Roadside bomb found close to Irish border

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A 100lb roadside bomb was found in countryside near the Irish border, police said yesterday.

The explosives were discovered in a beer keg by a man working in a field in south Fermanagh. It was just outside an area where police carried out a series of searches, six weeks after terrorists claimed to have left the device somewhere along a 10-mile stretch between the villages of Rosslea and Donagh.

The bomb was close to a hedge three miles outside Rosslea, near where two police officers escaped when a bomb failed to detonate properly last June.

Several families had to be evacuated from their homes when Army explosives experts were called in to check the device. It is not known what state it was in, but police confirmed that component parts for a substantial explosive device had been recovered. The disruption to people's lives was massive, according to Chief Inspector Alywin Barton, the area commander for Fermanagh.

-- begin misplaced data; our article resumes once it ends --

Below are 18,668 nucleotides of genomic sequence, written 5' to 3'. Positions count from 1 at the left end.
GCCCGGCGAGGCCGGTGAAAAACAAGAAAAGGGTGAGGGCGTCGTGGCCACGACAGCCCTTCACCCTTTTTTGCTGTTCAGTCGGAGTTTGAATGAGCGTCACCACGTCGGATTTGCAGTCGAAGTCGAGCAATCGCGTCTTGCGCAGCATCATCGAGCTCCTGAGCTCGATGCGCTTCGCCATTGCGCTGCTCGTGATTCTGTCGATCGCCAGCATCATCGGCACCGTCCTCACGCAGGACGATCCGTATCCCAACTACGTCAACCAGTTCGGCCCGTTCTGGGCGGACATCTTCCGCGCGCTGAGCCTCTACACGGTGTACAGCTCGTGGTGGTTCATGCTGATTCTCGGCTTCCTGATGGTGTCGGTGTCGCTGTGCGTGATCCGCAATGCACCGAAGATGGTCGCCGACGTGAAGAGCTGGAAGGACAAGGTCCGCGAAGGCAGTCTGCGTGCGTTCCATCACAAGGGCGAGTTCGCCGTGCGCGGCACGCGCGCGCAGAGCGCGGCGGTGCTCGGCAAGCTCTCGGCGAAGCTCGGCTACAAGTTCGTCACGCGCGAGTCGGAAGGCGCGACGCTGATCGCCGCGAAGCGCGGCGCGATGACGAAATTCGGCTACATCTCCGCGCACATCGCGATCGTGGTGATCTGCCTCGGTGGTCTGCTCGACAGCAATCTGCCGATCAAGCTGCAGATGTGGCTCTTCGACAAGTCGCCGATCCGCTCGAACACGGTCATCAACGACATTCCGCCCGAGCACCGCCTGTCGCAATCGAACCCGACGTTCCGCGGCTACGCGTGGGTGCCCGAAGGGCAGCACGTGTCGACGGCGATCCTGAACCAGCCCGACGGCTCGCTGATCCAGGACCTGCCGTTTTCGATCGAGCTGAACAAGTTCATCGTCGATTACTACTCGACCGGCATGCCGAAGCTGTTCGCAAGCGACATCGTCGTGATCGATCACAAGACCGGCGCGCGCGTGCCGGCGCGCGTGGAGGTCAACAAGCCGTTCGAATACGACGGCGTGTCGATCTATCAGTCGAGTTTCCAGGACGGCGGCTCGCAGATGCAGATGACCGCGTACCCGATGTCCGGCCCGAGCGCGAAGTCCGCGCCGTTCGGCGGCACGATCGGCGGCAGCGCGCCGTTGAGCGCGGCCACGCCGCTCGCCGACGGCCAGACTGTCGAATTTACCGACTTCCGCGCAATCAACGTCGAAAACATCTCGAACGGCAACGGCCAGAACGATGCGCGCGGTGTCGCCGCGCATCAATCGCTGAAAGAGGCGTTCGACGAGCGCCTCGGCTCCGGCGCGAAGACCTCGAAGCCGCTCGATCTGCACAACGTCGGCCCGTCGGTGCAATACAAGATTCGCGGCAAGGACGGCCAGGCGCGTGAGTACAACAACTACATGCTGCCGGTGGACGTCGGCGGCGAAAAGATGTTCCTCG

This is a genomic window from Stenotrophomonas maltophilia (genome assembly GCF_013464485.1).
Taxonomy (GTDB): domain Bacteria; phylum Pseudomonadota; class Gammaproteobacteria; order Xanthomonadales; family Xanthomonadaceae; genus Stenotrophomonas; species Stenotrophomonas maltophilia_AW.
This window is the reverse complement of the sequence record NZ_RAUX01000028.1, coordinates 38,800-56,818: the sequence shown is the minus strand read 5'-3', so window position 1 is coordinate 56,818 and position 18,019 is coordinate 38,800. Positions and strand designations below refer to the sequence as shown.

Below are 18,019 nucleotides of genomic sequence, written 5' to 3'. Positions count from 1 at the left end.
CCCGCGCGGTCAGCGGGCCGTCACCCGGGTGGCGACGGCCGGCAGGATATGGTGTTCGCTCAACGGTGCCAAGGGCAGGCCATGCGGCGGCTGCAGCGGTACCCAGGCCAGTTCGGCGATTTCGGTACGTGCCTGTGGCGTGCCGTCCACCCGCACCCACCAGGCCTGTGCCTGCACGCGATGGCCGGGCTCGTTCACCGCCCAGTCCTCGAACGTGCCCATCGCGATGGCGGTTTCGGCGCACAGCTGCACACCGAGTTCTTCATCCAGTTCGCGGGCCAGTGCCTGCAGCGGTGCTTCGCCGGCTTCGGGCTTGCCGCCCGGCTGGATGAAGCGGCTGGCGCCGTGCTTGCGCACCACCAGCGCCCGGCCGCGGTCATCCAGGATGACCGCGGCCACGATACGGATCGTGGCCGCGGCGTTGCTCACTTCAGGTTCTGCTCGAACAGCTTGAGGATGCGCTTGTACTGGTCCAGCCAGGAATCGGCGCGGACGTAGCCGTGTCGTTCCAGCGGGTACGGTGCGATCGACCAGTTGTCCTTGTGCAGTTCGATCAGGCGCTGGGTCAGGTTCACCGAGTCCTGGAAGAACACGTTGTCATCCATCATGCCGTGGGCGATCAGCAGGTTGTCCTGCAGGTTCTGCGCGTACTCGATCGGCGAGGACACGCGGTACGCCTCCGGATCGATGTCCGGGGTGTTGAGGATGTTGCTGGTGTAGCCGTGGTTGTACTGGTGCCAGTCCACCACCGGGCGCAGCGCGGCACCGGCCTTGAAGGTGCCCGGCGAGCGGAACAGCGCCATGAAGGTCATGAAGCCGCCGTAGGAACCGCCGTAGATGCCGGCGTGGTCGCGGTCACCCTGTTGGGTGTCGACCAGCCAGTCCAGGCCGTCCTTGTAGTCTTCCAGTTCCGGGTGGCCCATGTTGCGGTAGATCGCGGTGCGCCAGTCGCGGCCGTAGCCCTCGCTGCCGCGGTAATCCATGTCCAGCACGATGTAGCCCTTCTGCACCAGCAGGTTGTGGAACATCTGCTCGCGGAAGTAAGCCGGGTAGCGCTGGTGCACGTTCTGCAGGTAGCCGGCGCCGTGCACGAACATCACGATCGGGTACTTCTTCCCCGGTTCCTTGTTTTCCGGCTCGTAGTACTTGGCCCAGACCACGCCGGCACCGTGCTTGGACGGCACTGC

He added: "The impact on their lives, and their livelihoods, especially at such a difficult economic time, has been huge. But then the people responsible for this don't care. They have a single-track mind with no thought for anybody else."

A 300lb car bomb was abandoned near Castlewellan, Down, in January and the discovery of the latest device confirmed police claims of a growing threat from dissidents, especially in Fermanagh. There has been a series of attack attempts in the country in the past 12 months.

Sappers Mark Quinsey, 23, from Birmingham, and Patrick Azimkar, 21, from London, were shot dead as they collected pizzas outside the Massereene Army base in Antrim on 7 March. Just hours later, PC Stephen Carroll, 48, was ambushed by a gunman in Craigavon, Armagh.